by J.R. Cole
In the country where I grew up the clouds had grown thick skins, belligerent underbellies that would not give up their gift.
Storms approached from the mountain range to the west, floating like leaden cargo ships, while my little sister and I watched through our bedroom window. I told her fantasies of handsome boys playing shuffleboard and girls wearing silk dresses dancing on the decks of those vessels, hidden from lowly creatures like us who toiled below on the ocean floor. As she fell asleep in my lap, I could see my father like a naked tree standing tall far off in his field of yellow despair and stubble shaking a fist at heaven. This was his form of prayer. I imagined his sandals sinking into the chalky soil. The ground swallowed his tears and gave nothing in return.
He and my mother talked of migrating elsewhere. We children gnawed on the soft wood legs of the kitchen table, chewed on the wool rug, sucking out the flavor of sour blue and briny red dye. They scolded us to not whimper, but we didn’t know any better. All we knew was starvation and unfulfilled want.
Father knew the cycle of the seasons, and they spanned years. He promised us there would come a time when the clouds could not hold back another day. When that time came, they looked heavy and forlorn, defeated. Their thick gray flesh sagged almost to the breaking point and father got his ladder and climbed on the roof of our house with a long steel pole. As the clouds lumbered by, he lunged like a crazed hunter hoping to pierce one. Mother shouted for him to stop, screamed that he would kill us all. She had seen what could happen, and only she knew. She had traveled on her own much farther to the east, where the clouds had dropped New Rain.
Of course, nothing Father did could puncture the clouds. We listened to his pole strike their edges, and we covered our ears against the violent scratching sound as the tip dragged along the surface.
He yelled down to us that the time was near, very near. He laid down to sleep on the roof to be the first to feel this so-called New Rain.
Inside, my sister crawled into my lap and we huddled with Mother in our bedroom. She whispered to us that devastation was near. She knew. In the land where we lived, the rain would no longer fall as it did in the old days, how it did when my parents were children, in small specks like magic coins or prizes that turned the ground a new color, and secretly lifted the rivers at night, and invented streams where before there had been only sticks and blackberry bushes. No, all of that was only stories, legends, a fantasy our mother told us it was all right to imagine. Then she asked us to close our eyes.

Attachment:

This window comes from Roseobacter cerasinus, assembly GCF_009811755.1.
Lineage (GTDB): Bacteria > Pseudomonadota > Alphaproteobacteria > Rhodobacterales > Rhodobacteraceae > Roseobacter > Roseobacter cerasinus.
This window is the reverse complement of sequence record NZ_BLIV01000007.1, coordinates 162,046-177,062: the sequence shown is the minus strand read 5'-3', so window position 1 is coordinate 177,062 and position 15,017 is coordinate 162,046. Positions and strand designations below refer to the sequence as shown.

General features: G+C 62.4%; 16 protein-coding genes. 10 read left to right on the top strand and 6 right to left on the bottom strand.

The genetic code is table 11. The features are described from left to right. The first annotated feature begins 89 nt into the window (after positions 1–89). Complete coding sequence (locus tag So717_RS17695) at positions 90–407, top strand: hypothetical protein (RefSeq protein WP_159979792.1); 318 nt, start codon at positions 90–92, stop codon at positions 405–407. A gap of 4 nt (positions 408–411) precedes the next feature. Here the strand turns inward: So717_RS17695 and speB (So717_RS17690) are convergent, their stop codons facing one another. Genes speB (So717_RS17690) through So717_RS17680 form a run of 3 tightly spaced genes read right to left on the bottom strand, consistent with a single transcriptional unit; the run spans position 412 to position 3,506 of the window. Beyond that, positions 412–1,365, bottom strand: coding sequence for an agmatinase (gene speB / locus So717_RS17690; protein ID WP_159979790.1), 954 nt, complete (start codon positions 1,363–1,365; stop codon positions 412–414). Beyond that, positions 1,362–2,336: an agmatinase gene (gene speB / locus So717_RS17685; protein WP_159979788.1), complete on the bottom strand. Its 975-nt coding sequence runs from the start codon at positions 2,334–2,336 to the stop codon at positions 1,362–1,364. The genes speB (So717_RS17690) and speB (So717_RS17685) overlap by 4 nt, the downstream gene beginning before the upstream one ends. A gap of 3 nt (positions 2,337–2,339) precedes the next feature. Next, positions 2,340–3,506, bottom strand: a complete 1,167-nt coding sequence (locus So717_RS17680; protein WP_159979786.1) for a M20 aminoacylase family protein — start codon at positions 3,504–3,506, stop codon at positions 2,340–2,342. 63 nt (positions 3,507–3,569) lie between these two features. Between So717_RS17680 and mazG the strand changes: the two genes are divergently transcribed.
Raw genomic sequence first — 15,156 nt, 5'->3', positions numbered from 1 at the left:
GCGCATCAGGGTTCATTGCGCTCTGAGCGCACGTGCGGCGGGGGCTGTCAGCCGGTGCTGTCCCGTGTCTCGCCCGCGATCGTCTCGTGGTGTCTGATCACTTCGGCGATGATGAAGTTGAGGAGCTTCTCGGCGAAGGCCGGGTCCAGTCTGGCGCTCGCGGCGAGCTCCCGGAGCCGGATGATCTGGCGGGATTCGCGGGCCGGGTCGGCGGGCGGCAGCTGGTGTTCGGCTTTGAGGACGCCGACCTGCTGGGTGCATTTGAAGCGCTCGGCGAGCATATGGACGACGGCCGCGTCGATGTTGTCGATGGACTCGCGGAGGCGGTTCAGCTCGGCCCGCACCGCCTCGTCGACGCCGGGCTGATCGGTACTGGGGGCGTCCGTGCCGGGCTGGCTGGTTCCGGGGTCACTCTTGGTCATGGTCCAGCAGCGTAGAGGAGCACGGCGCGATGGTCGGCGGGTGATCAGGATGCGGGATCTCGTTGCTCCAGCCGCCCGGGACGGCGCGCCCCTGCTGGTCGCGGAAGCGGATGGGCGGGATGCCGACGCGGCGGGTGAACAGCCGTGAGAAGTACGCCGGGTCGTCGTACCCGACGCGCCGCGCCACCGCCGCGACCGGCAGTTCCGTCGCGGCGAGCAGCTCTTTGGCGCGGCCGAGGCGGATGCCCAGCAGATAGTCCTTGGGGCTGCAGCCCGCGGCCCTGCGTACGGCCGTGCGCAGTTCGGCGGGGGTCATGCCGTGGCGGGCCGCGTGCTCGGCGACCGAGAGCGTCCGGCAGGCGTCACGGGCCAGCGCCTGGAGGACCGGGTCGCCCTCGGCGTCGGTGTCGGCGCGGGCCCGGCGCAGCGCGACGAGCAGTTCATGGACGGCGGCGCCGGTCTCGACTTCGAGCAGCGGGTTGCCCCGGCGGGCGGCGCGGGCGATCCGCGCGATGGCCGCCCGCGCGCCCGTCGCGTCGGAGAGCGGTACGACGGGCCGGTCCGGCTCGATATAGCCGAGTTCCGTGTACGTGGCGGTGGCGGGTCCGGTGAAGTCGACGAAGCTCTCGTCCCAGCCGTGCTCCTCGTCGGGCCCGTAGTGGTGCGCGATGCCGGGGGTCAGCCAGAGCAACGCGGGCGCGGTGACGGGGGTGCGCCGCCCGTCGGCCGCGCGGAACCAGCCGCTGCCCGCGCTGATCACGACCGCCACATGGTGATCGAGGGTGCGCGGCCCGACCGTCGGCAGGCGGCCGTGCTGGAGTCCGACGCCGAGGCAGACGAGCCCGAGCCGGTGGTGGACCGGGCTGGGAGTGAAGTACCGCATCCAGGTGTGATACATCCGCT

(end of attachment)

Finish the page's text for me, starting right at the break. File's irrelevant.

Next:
Where we lived, the New Rain had gathered inside the clouds for weeks and months. It held on like a criminal, like an angry child. And then that night, when it was ready, it finally came down full of its hate and rejuvenation. One monstrous flood of water broke from the clouds and crashed down on the land. It struck with a thunderous concussion that shook the earth. The drop, as if one unimaginable drop the size of the valley we lived in, fell and it wiped out entire villages, flooded all the farms for miles, drowned herds of cattle, toppled barns and houses and bridges, and it crushed our father sleeping so restless there on the roof, and tore off the front door and shudders of the house, and it swept our mother away, and then it took me, but it spared my baby sister, and left her alone, dreaming in her bed to start anew.
J.R. Cole lives and writes from a cabin on the south bank of the Russian River in the town of Duncans Mills, Calif. A recipient of the 2017 PEN/Robert J. Dau Short Story Prize for Emerging Writers and a nominee for a 2019 Pushcart Prize, J.R. has had stories published in The Summerset Review, Crack the Spine, JONAH Magazine and Salmon Creek Journal. While J.R. was getting an MFA from the University of San Francisco, his novel ffrrfr was nominated for the AWP Intro Journals Project.